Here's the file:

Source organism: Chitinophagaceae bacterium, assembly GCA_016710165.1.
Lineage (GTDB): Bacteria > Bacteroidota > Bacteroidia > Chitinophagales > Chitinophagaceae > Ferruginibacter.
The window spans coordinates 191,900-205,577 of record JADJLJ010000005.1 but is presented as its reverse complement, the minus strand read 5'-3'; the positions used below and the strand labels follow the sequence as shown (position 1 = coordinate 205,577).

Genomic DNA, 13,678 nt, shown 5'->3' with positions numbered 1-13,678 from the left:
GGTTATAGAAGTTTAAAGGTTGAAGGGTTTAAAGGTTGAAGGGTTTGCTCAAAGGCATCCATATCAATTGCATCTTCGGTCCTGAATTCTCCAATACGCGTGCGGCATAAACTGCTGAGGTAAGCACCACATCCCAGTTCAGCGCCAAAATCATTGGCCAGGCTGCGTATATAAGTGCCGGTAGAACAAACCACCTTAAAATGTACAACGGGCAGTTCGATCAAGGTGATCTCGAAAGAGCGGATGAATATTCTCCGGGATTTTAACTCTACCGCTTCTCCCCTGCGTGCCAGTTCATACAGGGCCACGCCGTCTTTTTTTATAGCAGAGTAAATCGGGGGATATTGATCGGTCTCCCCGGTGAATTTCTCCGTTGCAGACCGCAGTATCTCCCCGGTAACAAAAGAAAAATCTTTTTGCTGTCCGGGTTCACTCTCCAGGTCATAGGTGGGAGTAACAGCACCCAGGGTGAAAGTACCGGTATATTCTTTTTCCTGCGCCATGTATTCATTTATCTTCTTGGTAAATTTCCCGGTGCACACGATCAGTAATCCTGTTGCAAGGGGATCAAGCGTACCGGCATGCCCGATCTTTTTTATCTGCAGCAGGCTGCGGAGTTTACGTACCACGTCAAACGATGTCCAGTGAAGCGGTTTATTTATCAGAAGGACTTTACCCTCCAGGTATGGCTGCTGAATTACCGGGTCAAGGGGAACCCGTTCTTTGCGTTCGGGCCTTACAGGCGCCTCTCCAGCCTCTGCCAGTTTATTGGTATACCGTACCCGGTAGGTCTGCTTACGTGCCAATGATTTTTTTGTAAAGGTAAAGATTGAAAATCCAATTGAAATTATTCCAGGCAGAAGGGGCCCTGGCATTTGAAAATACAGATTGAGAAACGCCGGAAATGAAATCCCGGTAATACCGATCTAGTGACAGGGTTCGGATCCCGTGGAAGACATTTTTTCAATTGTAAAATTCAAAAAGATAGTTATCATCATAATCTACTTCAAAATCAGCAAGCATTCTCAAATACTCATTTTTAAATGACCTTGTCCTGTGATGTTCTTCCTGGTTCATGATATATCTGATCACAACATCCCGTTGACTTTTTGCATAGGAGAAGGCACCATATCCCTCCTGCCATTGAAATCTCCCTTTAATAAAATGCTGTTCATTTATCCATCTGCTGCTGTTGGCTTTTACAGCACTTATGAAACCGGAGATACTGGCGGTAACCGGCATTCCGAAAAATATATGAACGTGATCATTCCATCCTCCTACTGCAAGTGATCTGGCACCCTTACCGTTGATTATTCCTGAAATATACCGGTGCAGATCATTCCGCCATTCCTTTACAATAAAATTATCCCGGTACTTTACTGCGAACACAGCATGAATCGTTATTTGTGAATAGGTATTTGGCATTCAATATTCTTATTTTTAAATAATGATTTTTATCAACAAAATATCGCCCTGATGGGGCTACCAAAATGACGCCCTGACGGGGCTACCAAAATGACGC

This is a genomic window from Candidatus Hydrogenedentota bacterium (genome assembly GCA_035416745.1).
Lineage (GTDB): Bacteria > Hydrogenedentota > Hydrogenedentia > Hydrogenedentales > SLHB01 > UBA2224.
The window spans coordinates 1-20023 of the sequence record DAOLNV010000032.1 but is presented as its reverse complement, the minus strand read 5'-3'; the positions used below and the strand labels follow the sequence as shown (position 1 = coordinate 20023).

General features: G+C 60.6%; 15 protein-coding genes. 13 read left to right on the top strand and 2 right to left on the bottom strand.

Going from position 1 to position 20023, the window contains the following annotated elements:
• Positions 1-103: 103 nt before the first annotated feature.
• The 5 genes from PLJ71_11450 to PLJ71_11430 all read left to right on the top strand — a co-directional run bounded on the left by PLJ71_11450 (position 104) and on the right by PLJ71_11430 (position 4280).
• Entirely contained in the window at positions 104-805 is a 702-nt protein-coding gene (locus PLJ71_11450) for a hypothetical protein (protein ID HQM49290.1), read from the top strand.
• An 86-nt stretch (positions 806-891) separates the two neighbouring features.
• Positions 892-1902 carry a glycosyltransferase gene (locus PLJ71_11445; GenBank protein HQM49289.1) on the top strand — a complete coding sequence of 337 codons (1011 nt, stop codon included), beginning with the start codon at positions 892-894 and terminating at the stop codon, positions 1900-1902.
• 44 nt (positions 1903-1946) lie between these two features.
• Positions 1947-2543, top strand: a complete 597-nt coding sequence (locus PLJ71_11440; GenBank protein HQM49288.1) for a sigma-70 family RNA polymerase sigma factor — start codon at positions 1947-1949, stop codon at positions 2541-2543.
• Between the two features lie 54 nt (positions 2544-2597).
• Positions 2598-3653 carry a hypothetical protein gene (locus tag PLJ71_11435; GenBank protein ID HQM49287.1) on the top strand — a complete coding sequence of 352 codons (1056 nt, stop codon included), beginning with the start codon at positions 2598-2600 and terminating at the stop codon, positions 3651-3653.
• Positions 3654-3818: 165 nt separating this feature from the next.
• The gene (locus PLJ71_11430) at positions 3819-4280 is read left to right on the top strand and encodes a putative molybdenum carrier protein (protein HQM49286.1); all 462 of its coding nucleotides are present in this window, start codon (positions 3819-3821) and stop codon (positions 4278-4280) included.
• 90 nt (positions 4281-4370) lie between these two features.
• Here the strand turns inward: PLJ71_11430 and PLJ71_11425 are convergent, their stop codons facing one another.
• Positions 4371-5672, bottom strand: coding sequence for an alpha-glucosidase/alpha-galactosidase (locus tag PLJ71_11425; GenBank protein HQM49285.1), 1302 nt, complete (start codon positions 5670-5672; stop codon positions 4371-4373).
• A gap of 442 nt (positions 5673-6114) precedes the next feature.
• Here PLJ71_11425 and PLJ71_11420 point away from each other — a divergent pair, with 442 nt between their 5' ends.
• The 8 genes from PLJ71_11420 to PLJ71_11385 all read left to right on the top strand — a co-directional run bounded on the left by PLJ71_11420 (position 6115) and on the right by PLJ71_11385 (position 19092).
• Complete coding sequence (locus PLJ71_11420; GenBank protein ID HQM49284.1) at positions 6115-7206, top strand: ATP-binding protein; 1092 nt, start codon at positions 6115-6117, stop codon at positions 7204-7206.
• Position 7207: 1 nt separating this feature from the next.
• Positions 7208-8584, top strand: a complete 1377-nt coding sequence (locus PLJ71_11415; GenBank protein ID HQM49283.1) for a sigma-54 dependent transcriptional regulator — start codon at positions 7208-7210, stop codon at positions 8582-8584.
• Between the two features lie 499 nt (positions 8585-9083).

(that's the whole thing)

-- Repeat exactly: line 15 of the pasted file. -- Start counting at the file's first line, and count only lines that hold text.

• Positions 892-1902 carry a glycosyltransferase gene (locus PLJ71_11445; GenBank protein HQM49289.1) on the top strand — a complete coding sequence of 337 codons (1011 nt, stop codon included), beginning with the start codon at positions 892-894 and terminating at the stop codon, positions 1900-1902.